lizriz said...

Was that an industry publication??? How completely lame.

Here's a question though, I did think the term "electrics" was correct. Is "lamp operators" more correct?

she said: said...

Why do they call them "best boys"? I've always wondered that.

Not Bridget Jones said...

Here on the east coast, we call them electrics, not lamp operators.

It seems like there is a good joke in there with "all the gaffers." Maybe "everybody's a gaffer and nobody is a grip?" (grip just sounds better in that sentence than electric).

By the way, do you know the etymology of the word "Gaffer?" The archaic meaning is "old man" or "grandfather."

karoshi said...

Yes, Mike80. That's how it works on paper. In the real world? Not so much.

Peggy, dig your writing, even when it's more amusing than accurate. Creative license, right?

Shelby said...

great blog!

Anonymous said...

Sitting around on set (as you do in the Set Decoration or Art Department, unless a flurry of activity is required, usually necessitating a 4 AM call) conversation turned to unique group names, such as "a gaggle of geese"or "a murder of crows". Someone, I can't remember who, came up with "a tantrum of decorators", which caused much mirth, and leads me to the possibility of the same being applied to grips, or electrics, or wardrobe, or anyone else in this twisted profession.

Throw 'em on out there, brothers and sisters.

"A Vanity of Actors"?

Anonymous said...

A BLOB of Teamsters

you better believe I'm anonymous

Anonymous said...

Wouldn't that be a SLOTH of Teamsters?

Peggy Archer said...


A SHOCK of juicers?

As a point of clarification:

Yes,responsibility for general safety on the set falls to the grips. Department-specific safety issues do not. I am expected to tape down my own cables and make sure that I've not obstructed a doorway, but general issues like building a ramp or padding a low ceiling are in grip country.

Now, if the grips can break a guy off to deal with the issue is another story entirely.

We're still called 'electricians', but the official term is "lamp operator" or "set lighting technician".

I've heard that the term "best boy" came from when the department head would bring his son to assist him - his "best boy". Don't know if that's true or not.

Oh, and due to something that happened tonight at work I'm going to turn the comment moderation back on for a bit.

I'll 'splain later.

Anonymous said...

Hey anonymous, Yeah I guess you didn't get the memo. Probably cause your not a union grip. It's very well known that when a piece of equipment is set in a compromising position or a condor is moving we spot the operator, spot the steady cam so as not to run into anyone, especially the "Fluff and Puff Crowd" i.e. Makeup and Hair depts. who are always setting their stuff in the way.

Anonymous said...

Do you get your name in the credits?

Charli said...

When I think of lamp operator, for some reason I think about Lucy and her having a lampshade on her head. I'm sure that's not the required dress as a lamp operator, but I hope it made you laugh.

I thought a gaffer was king of gaffer tape (lame joke).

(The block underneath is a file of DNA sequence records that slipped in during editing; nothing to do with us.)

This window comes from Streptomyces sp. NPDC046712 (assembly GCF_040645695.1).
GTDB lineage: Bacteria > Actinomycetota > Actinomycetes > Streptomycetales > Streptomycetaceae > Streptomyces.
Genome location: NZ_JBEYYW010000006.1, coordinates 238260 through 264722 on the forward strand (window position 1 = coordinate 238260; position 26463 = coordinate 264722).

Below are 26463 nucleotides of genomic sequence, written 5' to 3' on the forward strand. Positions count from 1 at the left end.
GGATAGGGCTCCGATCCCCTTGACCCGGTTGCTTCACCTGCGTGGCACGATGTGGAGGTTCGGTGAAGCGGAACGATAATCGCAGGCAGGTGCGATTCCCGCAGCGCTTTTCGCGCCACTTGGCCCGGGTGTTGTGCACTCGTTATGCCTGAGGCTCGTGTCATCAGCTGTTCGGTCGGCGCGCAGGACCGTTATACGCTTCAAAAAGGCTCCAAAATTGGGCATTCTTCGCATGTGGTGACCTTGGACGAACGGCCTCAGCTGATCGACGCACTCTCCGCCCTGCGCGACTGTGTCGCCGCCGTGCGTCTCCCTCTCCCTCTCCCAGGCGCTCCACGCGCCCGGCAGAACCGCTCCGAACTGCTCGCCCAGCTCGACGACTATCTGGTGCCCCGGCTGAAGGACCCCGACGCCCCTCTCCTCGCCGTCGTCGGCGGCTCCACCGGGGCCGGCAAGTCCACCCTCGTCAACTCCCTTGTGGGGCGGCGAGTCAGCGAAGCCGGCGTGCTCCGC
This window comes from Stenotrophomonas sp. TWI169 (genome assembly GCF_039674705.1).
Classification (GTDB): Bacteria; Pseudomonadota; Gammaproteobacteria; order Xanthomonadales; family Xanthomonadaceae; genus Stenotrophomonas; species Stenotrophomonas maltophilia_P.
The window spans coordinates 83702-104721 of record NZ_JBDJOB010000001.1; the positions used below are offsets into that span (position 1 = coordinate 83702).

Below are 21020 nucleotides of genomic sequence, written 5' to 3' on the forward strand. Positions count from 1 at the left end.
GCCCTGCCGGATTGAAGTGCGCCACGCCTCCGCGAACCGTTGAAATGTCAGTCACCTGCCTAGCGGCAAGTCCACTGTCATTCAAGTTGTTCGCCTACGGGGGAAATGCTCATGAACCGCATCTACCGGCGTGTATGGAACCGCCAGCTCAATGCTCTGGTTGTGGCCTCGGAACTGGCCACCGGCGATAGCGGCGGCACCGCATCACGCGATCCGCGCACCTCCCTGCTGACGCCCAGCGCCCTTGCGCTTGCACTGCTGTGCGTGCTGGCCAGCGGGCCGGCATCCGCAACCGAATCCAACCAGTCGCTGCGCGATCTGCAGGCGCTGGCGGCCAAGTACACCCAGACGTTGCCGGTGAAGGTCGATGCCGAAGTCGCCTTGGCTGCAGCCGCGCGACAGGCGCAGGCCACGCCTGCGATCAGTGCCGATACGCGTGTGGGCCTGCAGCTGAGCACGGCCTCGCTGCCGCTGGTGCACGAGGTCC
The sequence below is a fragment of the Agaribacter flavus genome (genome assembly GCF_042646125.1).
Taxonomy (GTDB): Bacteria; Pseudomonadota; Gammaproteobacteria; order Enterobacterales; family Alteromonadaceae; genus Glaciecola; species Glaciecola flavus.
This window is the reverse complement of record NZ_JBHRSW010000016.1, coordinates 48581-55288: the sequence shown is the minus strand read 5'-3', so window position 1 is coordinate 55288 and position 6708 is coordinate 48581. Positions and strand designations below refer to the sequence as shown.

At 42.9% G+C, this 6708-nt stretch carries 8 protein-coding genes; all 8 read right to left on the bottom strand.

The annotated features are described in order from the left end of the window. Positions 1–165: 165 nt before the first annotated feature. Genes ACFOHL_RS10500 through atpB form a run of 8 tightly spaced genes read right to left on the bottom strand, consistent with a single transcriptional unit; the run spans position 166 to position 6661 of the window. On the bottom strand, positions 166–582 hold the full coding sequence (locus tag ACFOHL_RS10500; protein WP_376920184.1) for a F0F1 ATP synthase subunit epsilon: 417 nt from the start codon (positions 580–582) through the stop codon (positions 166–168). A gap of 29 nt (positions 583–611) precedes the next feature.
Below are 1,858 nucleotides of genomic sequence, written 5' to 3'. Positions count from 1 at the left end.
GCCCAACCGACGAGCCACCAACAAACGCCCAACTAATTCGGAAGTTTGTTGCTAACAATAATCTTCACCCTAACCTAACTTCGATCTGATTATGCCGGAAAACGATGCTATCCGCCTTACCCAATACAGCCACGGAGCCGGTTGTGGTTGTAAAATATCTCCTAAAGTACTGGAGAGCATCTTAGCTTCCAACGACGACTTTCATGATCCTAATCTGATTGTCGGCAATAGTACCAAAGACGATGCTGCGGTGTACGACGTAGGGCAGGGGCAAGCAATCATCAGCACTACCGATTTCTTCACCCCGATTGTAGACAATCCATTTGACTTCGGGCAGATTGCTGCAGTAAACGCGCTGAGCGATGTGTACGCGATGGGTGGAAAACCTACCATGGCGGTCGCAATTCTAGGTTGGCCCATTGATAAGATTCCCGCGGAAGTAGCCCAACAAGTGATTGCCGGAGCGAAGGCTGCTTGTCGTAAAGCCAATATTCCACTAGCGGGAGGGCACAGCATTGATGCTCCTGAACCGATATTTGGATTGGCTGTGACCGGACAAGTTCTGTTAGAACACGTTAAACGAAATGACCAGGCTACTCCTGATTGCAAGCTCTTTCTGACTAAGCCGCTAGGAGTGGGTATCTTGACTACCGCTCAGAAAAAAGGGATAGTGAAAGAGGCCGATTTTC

EcamirG said...

i thought the origin of 'gaffer' was a reference to the early days, when stagehands were often longshoremen or sailors, and they brought their 'gaff's with them, but it must be pointed out that i am more than a little retarded.

i actually read something the other day that made reference to "all the leadmen on set." my eyeball fell out, onto the page.

Mike80 said...


Hollywood (by which I mean "movie biz") is not the real world - so you can give up that little expectatation.

You must be non-union, because it has been like that on every union show I have ever been on. Or in production - which is really an office full of people who exist to try to take all the credit and keep the working man down.

Hope you enjoy your lack of dental plan, pal.

Fulff and Puff said...

You mean I've been telling the "728= 7 electricians 2 lights 8 hours" joke all wrong? I never knew it was 7 gaffers.

And as a member of the "Fluff and Puff crowd" I always find it amazing that my 10 inch by 10 inch set bag always seems to be "in the way" yet the c-stands and flags strewn around video village and the open ladders or unused dolly track blocking the only entry to set is somehow okay.

When I tore my ACL going from my trailer to set was it because I tripped over a hair chair or a makeup set bag? Nope. It was some closed up dolly track placed thoughtfully, in the dark, across the only access point into a dark building. Was there a working light? No. How about some cones? No. (and yeah, it was a union show) Our crap may always be "in the way", but then, so is yours.

scrimburns said...

Ouch... Fluff and Puff!

I thought he/she was called the Gaffer because they used to use gaff poles to pan and tilt the instruments on the grid. Some of us still do! It's an art form, actually.

During a build, the construction coordinator is responsible for safety, not the key rigging grip, as I recently found out.

Lastly, on the east coast, lots of best boys work on the sets as much as they're on the truck.

like the blog. hope you find new work soon. happy thanksgiving

Ed Padgett said...

Ms. Archer,

Thank you for sharing what the different job titles actually do.

Have always wondered, but never took the time to do the research.

Have a happy Thanksgiving.